In New Mexico, folks will tell you their version of chili verde is not Mexican or Texan. It is, they might say, its own special animal. The New Mexico version takes advantage of local Hatch Valley green chile peppers (roasted of course). The Hatch pepper is to chili verde in New Mexico as no-beans chili is to chili in Texas. You can use whatever chiles you prefer if you make chili verde in New Mexico but If it doesn’t have green Hatch peppers, it’s not chili verde.

    In California, we find many versions of chili verde on the menus in Mexican restaurants, cafes, and taquerias. My version is made overnight in a slow cooker. Because I am a vegetarian chef, my recipe calls for Quorn Vegan Chik’n Tenders as opposed to pork or beef, and as you might expect, it would not be recognized as chili verde outside of California. By cooking for a few hours in a slow cooker, the ingredients come together to make a sauce that is outstanding.

    What, then, is the essence of good chili verde? To paraphrase the tagline from the 1991 movie “Fried Green Tomatoes”, the essence is in the sauce!

    Ingredients:
    9 poblano chiles
    2 jalapeño chiles
    8 large tomatillos (husks removed and cut in quarters)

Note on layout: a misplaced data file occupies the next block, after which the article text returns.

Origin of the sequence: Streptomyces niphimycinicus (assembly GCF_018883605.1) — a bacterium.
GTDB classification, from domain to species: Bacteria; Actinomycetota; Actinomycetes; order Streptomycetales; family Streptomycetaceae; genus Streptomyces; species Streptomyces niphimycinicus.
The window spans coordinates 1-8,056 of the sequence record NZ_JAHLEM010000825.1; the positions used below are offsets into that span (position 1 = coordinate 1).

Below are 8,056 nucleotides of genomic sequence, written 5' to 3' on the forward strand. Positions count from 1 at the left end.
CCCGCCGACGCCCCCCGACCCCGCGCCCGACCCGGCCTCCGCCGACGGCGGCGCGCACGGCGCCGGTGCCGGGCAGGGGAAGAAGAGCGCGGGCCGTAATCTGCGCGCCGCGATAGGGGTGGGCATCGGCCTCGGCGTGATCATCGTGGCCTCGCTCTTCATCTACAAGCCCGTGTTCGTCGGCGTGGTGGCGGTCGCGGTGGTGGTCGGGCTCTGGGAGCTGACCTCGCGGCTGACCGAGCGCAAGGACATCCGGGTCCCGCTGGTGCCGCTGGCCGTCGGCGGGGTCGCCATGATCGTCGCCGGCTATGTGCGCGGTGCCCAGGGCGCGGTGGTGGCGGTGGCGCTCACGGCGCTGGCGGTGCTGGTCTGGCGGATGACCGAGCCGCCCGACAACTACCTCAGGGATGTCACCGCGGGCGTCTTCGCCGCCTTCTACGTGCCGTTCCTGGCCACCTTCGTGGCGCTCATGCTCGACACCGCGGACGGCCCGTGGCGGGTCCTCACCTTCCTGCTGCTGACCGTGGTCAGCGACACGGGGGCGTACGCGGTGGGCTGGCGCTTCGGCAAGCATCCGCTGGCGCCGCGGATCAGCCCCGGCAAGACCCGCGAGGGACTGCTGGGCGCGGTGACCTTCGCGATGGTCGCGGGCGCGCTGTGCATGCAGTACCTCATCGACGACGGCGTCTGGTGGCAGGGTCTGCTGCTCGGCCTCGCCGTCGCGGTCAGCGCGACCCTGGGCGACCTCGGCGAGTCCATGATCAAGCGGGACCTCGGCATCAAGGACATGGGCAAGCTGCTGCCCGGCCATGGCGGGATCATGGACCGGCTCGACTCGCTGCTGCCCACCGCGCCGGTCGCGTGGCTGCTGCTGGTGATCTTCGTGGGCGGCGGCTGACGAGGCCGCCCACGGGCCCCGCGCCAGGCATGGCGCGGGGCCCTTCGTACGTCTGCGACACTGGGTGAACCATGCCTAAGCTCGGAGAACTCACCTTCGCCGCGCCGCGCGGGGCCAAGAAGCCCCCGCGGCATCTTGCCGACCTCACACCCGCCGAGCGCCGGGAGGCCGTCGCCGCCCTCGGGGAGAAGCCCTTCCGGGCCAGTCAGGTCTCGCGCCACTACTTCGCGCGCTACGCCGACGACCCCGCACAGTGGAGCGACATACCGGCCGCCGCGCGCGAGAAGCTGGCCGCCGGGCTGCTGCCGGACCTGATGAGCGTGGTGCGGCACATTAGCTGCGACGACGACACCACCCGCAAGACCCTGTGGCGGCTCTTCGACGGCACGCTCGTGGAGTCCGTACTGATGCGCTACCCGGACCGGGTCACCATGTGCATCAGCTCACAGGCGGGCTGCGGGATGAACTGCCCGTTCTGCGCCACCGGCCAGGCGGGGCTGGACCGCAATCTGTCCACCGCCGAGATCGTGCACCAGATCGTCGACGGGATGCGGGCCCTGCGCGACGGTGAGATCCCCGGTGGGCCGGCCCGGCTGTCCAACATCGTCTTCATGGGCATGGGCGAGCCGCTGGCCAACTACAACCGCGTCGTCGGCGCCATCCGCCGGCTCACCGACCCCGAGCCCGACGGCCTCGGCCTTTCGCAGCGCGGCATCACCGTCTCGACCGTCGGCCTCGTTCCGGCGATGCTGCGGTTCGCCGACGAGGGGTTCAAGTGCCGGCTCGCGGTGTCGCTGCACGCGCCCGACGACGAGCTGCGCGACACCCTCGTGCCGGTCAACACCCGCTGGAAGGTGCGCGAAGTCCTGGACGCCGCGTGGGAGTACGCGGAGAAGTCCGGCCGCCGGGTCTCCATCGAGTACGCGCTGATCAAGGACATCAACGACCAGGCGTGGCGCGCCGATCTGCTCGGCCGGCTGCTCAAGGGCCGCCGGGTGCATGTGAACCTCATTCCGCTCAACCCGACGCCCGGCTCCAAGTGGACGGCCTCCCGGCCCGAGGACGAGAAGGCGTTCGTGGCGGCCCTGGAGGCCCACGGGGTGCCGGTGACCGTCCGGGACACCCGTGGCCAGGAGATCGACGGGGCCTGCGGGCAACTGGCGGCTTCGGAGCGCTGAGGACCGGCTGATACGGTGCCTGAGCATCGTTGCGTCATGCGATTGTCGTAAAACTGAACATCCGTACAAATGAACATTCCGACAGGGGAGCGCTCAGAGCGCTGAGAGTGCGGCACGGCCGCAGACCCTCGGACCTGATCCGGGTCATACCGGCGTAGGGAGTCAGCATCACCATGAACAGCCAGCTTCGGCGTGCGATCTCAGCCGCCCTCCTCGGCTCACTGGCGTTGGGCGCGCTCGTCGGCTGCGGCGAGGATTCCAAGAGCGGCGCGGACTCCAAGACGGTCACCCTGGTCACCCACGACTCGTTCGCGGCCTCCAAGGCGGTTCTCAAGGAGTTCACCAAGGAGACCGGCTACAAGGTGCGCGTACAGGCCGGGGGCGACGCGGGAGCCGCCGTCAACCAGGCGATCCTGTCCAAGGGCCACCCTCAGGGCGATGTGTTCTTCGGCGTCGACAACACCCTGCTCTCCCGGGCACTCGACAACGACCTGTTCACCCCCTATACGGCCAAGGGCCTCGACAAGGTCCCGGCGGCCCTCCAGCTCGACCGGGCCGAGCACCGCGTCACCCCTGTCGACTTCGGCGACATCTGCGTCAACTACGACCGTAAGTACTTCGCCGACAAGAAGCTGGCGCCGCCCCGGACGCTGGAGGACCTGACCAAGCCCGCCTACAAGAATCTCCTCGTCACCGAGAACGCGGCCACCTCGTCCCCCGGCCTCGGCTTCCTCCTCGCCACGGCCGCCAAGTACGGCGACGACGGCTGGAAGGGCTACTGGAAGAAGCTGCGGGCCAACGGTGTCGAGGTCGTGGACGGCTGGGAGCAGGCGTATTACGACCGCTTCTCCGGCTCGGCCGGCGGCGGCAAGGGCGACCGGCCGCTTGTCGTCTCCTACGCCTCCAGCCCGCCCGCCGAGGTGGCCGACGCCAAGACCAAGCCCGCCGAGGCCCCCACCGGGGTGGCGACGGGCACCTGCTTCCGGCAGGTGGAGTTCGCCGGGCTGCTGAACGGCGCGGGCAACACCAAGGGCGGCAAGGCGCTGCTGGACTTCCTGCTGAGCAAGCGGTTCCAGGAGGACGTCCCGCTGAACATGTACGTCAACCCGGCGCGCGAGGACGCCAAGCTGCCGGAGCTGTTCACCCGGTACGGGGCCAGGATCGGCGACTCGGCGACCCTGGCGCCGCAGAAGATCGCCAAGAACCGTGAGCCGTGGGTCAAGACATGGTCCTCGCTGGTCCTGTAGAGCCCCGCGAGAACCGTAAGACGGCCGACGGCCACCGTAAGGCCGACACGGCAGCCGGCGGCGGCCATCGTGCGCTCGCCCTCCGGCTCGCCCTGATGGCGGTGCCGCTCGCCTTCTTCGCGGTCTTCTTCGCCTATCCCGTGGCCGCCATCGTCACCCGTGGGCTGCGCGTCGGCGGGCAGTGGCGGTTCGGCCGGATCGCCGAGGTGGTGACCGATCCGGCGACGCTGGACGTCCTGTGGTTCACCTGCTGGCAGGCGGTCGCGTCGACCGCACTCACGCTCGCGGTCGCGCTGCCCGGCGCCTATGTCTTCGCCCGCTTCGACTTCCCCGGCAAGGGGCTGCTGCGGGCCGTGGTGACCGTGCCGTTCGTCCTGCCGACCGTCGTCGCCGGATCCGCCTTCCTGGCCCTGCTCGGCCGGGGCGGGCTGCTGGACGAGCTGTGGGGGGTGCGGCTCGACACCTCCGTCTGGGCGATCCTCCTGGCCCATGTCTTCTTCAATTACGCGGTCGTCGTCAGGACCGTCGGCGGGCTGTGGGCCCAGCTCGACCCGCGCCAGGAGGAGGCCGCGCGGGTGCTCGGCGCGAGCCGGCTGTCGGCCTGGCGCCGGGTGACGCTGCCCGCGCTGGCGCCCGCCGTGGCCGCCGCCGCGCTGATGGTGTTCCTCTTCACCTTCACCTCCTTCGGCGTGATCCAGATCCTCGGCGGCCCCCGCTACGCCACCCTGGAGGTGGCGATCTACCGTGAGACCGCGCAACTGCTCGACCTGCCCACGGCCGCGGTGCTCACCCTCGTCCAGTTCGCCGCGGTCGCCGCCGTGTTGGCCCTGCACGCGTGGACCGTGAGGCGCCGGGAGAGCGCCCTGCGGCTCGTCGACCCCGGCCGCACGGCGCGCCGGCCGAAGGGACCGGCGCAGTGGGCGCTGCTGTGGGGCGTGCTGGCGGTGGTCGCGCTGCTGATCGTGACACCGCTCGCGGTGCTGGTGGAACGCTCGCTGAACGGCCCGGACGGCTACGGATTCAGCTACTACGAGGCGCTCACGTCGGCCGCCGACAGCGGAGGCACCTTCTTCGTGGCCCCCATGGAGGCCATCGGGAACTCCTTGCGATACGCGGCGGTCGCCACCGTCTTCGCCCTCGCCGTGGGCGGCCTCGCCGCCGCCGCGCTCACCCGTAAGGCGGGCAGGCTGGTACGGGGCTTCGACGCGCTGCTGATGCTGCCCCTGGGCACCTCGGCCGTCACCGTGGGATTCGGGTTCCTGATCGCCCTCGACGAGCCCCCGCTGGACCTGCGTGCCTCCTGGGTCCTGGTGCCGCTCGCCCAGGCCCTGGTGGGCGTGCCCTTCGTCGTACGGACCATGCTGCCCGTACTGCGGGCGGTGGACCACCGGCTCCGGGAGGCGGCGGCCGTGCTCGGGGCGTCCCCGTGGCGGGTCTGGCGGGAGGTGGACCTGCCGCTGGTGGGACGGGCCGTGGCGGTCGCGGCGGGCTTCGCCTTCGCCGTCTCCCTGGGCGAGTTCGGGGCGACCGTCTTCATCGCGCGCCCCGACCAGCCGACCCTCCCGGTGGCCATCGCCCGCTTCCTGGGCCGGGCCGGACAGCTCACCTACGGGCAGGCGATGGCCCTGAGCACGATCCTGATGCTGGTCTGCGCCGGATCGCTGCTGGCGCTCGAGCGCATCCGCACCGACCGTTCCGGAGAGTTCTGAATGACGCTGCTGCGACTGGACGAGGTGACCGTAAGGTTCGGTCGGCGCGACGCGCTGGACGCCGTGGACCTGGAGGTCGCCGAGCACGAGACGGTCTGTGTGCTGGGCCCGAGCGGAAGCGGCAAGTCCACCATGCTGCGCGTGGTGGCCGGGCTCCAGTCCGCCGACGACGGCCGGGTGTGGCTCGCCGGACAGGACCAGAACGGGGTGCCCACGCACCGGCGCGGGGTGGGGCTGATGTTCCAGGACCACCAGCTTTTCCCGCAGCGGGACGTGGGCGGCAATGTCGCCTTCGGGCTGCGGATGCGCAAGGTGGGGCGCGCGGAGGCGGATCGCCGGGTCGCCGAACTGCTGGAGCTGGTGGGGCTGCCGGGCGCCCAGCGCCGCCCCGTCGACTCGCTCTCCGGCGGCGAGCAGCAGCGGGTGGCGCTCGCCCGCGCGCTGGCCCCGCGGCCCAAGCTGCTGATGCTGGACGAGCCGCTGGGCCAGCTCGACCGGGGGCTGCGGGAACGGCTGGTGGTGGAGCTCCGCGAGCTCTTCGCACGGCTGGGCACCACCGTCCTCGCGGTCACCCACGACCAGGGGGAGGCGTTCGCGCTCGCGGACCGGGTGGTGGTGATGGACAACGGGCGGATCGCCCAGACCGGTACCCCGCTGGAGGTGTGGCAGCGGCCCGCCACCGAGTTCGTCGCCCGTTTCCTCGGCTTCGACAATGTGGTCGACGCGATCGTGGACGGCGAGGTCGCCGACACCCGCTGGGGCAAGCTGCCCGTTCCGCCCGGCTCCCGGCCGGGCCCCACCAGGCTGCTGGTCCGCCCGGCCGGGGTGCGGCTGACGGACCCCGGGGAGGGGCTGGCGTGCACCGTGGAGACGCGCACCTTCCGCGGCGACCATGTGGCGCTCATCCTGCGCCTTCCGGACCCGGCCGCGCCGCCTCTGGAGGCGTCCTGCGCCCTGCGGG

1 tablespoon extra-virgin olive oil
    1 medium yellow onion (diced)
    6 cloves garlic (minced)
    1 cup chopped cilantro (divided)
    ½ teaspoon salt
    1 teaspoon cracked black pepper
    3½ cups vegetable broth
    1 tablespoon ground cumin
    1 tablespoon dried Mexican oregano
    ¼ teaspoon ground allspice
    4 teaspoons masa harina (thickener)
    1 package Quorn Vegan Chik’n Tenders
    1 tablespoon freshly squeezed lime juice
    Sour cream (for garnish)
    Additional chopped cilantro (for garnish)
    Corn tortillas (warmed)
    Fresh lime wedges (served on the side)

    Directions:
    Set slow cooker to high.

    Roast poblano and jalapeño chiles by placing them under the broiler of the oven. Roast for about 20 minutes total time, turning every 4 or 5 minutes until deeply charred on all surfaces.

    Remove chiles from oven and place in a large baggie. Seal and let steam for 15 minutes. Peel away the skins using your hands (if still too hot, wait another 5 minutes). Discard seeds and stems, and chop chiles coarsely.

    Place chiles, the tomatillos, olive oil, onion, garlic, and ½ cup of the cilantro in a food processor. Pulse until mixture is pureed. Season to taste with cracked pepper.

    Place pureed mixture in slow cooker along with the broth, cumin, oregano, allspice, masa harina, Quorn and the other ½ cup chopped cilantro. Stir to combine, cover, and cook for 3 hours.

    Add lime juice and stir to combine. Spoon chili verde into individual bowls, and top with a dollop of sour cream and a sprinkling of fresh cilantro. Serve with a side of warm tortillas and fresh lime wedges. Add a side of rice for a complete meal.



    • Ya, I could sink my teeth into that. Thanks.



    • Donald – I’ll modify this post to include the recipe. You might want to substitute chunks of cooked chicken for the chicken substitute I use as a vegetarian. Either way, it is amazingly fresh and good.